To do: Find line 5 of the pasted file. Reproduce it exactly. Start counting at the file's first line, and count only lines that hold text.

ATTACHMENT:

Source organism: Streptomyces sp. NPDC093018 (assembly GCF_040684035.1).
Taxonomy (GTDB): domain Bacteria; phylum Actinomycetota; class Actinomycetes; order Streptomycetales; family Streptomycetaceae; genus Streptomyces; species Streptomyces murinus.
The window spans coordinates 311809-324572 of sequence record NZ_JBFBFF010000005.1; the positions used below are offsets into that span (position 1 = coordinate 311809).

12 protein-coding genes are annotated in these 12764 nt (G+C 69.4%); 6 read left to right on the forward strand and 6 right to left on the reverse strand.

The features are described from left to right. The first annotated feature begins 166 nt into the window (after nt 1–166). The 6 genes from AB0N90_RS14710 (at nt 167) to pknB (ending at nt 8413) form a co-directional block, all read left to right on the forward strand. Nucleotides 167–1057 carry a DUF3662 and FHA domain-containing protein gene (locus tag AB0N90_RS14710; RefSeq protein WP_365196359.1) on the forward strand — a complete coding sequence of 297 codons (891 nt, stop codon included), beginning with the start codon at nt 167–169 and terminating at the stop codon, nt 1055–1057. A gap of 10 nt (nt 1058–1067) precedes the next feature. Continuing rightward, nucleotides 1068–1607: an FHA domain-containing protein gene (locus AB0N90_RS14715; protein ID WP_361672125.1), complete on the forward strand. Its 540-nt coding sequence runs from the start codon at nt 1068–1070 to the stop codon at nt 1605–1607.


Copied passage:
The features are described from left to right. The first annotated feature begins 166 nt into the window (after nt 1–166). The 6 genes from AB0N90_RS14710 (at nt 167) to pknB (ending at nt 8413) form a co-directional block, all read left to right on the forward strand. Nucleotides 167–1057 carry a DUF3662 and FHA domain-containing protein gene (locus tag AB0N90_RS14710; RefSeq protein WP_365196359.1) on the forward strand — a complete coding sequence of 297 codons (891 nt, stop codon included), beginning with the start codon at nt 167–169 and terminating at the stop codon, nt 1055–1057. A gap of 10 nt (nt 1058–1067) precedes the next feature. Continuing rightward, nucleotides 1068–1607: an FHA domain-containing protein gene (locus AB0N90_RS14715; protein ID WP_361672125.1), complete on the forward strand. Its 540-nt coding sequence runs from the start codon at nt 1068–1070 to the stop codon at nt 1605–1607.